i’ve put in a lot of airmiles on this trip thus far, and beside some lousy inflight movies, a few hilarious episodes of 30 Rock, and some cramped calf muscles, i’ve read a few good books:
A Whole New Mind: Why Right- Brainers Will Rule the Future, Daniel H. Pink.
There’s a lot of reasons to like this book. Among them is the handy list of practical activities or exercise to flex the right brain. Pink looks at why the Right brain and high touch skills are needed, and just how we got to this point in the West. He emphasizes Design, Story, Symphony, Empathy, Play, Meaning – six essential abilities necessary to thriving today. And you have Abundance, Automation, and Asia to thank for that, people.
Flickering Pixels, Shane Hipps.
I like the premise of the book and was really interested in Hipps’ examination of how media has changed over time and how it has, in turn, shaped culture, the way we think, and even how our brains work. He depends a lot – almost exclusively – on Marshall McLuhan, the famous Canadian most known in pop-culture for his “medium is the message.” I tracked with Hipps and especially appreciated his inclusion of a certain Mennonite denominations conflict-resolution commitment, their process of how to disagree in love. Ultimately, Hipps is making the point that as the church we are a main medium God uses to communicate his love to the world, and therefore who we are, what we do, and what we look like is the message. Where I feel a bit fuzzy (and I don’t think it’s for a lack of reading carefully) and ultimately not convinced, is with Hipps’ argument that the message of the Gospel, though unchanging, changes and evolves (which as an argument logically parallels his examination of media). The lone example Hipps uses to flesh out his point is the evolution of the focus of grace in the OT to pronouncement of judgment by the prophets in Israel’s history, something I consider to be the double edged sword of the Gospel. [If anyone out there has read this book and disagrees or not, I’d love to hear your thoughts and to further discuss the book… am I missing something?]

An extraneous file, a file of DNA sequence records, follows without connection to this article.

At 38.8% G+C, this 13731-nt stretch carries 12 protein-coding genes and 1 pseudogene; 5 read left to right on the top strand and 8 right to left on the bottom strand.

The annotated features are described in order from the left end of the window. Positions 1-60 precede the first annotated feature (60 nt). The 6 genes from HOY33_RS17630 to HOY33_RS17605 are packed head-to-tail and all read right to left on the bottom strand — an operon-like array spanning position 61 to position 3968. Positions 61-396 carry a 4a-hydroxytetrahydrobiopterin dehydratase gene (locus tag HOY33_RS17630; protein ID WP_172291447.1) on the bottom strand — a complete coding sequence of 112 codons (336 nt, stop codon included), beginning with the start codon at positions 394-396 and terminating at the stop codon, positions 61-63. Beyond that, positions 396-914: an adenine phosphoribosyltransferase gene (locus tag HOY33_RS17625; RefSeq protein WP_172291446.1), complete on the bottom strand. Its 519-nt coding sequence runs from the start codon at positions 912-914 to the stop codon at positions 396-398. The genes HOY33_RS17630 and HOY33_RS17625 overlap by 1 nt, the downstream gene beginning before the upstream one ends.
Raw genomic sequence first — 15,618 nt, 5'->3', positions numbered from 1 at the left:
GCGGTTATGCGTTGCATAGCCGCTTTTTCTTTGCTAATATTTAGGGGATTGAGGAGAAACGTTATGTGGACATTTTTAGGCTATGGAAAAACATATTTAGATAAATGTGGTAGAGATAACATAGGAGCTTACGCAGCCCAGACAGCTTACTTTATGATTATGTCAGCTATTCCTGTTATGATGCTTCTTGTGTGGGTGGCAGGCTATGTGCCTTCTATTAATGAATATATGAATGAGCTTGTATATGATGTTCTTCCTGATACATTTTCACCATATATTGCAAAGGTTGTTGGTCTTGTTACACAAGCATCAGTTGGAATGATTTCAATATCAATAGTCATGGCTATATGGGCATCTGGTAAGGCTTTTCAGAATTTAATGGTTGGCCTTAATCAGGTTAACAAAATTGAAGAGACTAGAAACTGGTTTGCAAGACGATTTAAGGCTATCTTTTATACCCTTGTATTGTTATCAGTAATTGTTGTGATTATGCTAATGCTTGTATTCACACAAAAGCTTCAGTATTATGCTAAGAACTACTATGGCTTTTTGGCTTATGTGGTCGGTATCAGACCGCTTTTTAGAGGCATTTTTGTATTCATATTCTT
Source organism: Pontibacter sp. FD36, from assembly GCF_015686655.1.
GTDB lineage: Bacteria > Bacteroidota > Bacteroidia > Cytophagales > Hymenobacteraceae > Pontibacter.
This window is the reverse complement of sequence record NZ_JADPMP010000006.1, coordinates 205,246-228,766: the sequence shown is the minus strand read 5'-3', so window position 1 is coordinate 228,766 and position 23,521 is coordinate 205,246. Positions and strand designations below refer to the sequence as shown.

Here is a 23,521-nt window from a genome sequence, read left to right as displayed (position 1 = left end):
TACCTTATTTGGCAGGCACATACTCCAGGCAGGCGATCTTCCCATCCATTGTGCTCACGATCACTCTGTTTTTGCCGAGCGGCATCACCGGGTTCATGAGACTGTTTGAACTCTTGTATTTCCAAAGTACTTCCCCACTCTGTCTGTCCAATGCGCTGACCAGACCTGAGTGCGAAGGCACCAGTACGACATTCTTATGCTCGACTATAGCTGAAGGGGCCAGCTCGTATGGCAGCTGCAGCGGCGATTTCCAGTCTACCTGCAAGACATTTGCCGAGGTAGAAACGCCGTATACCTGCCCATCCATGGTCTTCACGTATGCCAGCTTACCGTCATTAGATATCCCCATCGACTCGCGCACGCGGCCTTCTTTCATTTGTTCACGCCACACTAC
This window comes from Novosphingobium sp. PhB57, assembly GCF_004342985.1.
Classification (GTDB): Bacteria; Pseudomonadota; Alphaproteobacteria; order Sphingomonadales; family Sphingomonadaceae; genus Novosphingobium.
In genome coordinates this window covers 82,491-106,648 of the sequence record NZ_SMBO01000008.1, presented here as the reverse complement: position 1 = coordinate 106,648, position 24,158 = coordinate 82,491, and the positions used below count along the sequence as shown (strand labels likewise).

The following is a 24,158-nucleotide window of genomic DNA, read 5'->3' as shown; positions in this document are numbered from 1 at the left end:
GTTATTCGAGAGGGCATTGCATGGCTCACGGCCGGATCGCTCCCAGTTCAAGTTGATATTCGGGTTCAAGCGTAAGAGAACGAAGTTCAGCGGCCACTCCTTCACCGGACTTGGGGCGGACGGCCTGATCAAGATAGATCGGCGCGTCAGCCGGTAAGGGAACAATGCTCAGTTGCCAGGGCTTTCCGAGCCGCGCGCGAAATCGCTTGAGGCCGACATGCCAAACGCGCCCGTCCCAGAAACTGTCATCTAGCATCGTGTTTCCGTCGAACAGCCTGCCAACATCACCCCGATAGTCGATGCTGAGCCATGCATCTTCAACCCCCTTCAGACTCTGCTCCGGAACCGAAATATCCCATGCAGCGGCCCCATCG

A Most Wanted Man, John le Carre.
My first experience reading le Carre (and not my last A) because I enjoyed the book and B) my nephew Pierson bought me The Mission Song for my birthday (which is waiting on my shelf at home to read). I’ve gotta say, it’s nice to read a thriller now and then, something I rarely do. Nice to read a book to have a romp of a story. And this one was engaging. A story about an illegal immigrant caught up in the anxious and complicated world of post-9/11 espiocracy. The book was like the action-adventure version of Robert Baer’s See No Evil, the book about espionage and the mid-East the movie Syriana was based on. And it leaves you to feel that way at the end, asking questions about who the bad guy really are and if true justice is possible when it’s left in the hands of faulted men with their own agendas (hmm… did I just answer my own question?)